By Emily St. John Mandel
An audacious, darkly glittering novel set in the eerie days of civilization’s collapse, Station Eleven tells the spellbinding story of a Hollywood star, his would-be savior, and a nomadic group of actors roaming the scattered outposts of the Great Lakes region, risking everything for art and humanity.
One snowy night Arthur Leander, a famous actor, has a heart attack onstage during a production of King Lear. Jeevan Chaudhary, a paparazzo-turned-EMT, is in the audience and leaps to his aid. A child actress named Kirsten Raymonde watches in horror as Jeevan performs CPR, pumping Arthur’s chest as the curtain drops, but Arthur is dead. That same night, as Jeevan walks home from the theater, a terrible flu begins to spread. Hospitals are flooded and Jeevan and his brother barricade themselves inside an apartment, watching out the window as cars clog the highways, gunshots ring out, and life disintegrates around them.
Fifteen years later, Kirsten is an actress with the Traveling Symphony. Together, this small troupe moves between the settlements of an altered world, performing Shakespeare and music for scattered communities of survivors. Written on their caravan, and tattooed on Kirsten’s arm is a line from Star Trek: “Because survival is insufficient.” But when they arrive in St. Deborah by the Water, they encounter a violent prophet who digs graves for anyone who dares to leave.
Spanning decades, moving back and forth in time, and vividly depicting life before and after the pandemic, this suspenseful, elegiac novel is rife with beauty. As Arthur falls in and out of love, as Jeevan watches the newscasters say their final good-byes, and as Kirsten finds herself caught in the crosshairs of the prophet, we see the strange twists of fate that connect them all. A novel of art, memory, and ambition, Station Eleven tells a story about the relationships that sustain us, the ephemeral nature of fame, and the beauty of the world as we know it.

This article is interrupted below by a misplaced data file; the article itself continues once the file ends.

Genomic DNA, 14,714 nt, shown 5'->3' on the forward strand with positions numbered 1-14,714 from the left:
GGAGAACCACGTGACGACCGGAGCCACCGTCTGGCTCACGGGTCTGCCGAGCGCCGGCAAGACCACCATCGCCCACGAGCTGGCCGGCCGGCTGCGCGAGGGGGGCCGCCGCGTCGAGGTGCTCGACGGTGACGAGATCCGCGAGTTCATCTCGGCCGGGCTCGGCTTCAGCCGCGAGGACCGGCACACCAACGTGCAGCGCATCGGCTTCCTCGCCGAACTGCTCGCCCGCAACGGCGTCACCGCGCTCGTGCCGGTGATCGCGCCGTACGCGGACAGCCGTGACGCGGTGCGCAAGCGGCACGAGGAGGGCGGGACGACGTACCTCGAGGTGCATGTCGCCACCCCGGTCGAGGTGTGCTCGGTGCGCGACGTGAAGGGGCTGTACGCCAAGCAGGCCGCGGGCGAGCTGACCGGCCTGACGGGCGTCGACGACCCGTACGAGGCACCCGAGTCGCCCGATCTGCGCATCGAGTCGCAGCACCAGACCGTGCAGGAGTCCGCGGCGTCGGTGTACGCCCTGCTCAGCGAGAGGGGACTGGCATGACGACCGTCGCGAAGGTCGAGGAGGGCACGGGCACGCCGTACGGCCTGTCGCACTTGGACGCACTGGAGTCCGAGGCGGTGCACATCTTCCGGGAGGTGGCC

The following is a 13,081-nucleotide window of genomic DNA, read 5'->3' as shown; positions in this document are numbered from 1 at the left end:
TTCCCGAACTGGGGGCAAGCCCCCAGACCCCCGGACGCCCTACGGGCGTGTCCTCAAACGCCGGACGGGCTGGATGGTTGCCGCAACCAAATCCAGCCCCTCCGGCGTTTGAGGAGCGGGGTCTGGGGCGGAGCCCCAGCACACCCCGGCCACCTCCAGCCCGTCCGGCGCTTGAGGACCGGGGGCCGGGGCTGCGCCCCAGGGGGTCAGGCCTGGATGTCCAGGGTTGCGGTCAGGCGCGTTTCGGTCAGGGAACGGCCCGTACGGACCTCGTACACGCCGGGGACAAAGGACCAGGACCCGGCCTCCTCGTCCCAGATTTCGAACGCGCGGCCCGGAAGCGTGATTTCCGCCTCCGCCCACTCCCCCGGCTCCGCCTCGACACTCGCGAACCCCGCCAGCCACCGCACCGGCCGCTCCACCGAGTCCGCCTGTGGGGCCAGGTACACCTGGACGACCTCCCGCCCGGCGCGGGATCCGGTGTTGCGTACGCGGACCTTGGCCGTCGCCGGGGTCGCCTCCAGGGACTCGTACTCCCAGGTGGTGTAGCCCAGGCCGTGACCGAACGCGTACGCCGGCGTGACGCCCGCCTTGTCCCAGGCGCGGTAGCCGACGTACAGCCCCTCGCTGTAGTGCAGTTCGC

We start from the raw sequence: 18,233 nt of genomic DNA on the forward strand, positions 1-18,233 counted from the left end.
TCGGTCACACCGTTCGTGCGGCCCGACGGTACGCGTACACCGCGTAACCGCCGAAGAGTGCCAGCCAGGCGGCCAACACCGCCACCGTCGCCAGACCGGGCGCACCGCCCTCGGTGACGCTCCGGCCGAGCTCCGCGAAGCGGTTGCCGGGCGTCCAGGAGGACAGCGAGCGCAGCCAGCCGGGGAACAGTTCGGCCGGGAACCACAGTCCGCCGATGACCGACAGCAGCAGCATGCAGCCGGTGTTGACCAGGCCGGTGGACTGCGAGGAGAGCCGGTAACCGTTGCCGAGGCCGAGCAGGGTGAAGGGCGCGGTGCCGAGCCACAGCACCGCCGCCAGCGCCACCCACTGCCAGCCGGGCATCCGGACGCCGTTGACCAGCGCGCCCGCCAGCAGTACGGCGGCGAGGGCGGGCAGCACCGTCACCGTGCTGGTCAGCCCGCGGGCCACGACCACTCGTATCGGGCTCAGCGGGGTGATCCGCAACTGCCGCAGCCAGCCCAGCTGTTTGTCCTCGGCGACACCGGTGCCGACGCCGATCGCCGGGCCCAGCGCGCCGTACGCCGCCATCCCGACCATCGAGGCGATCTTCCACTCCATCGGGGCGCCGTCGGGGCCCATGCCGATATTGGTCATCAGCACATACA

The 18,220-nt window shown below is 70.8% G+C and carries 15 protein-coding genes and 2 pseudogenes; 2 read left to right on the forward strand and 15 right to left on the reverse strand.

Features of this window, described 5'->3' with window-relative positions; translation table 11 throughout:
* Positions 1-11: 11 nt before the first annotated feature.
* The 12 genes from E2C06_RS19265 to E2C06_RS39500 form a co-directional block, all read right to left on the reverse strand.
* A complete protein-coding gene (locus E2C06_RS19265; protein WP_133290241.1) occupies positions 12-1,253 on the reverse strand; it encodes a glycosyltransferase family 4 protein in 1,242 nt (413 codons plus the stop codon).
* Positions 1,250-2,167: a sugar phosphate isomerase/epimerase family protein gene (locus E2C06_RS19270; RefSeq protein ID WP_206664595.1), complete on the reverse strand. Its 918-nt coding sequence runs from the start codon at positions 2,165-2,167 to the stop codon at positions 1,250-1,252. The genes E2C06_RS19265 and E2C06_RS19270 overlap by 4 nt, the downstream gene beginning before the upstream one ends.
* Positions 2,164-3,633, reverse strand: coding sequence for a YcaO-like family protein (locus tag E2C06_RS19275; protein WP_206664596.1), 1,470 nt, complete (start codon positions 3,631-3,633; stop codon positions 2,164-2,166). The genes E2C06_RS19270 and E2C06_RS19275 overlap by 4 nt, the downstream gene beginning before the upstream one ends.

I first acquired this one when it came out and it was very buzz-worthy. I didn’t read it until recently when I was sick with a very bad cold. Not exactly the best conditions for reading a book about a terrible flu pandemic that kills tons and tons of people around the world. Still, I enjoyed this book and couldn’t put it down. Even the leaps in time weren’t enough to shake my enthusiasm. Every character was so richly drawn and engaging. The author seemed equally at home whether the setting was in Canada, Hollywood, an airport, on stage, or this dark, brave new world she’s crafted. Her prose was of the quality of literary fiction, which is beautiful to read. I loved the way everyone was connected to each other and everything in the end. The world after the flu was as bleak and dark a place as any dystopian world of recent years. And Station Eleven, which actually refers to a comic book, is something I wish existed in our world.
The book makes a reference to The Passage by Justin Cronin, which is one of my favorite books and to which this book draws a lot of comparisons. The Passage tells the story of a vampire apocalypse and of the survivors in the years afterward. It’s of the same ilk as Station Eleven: a work of literary fiction that happens to be dabbling in the world of the blockbuster. And in non-literary references, this book will appeal to people who liked Contagion, the movie that came out a few years ago about a worldwide epidemic and starred Matt Damon, Kate Winslet, Gwyneth Paltrow, Laurence Fishburne, Jude Law, and a bunch of other famous actors.
The author has written a few other books which I’ll be checking out. I think the others are squarely literary fiction and not this literary fiction-dystopian hybrid, but just the same, I love her style.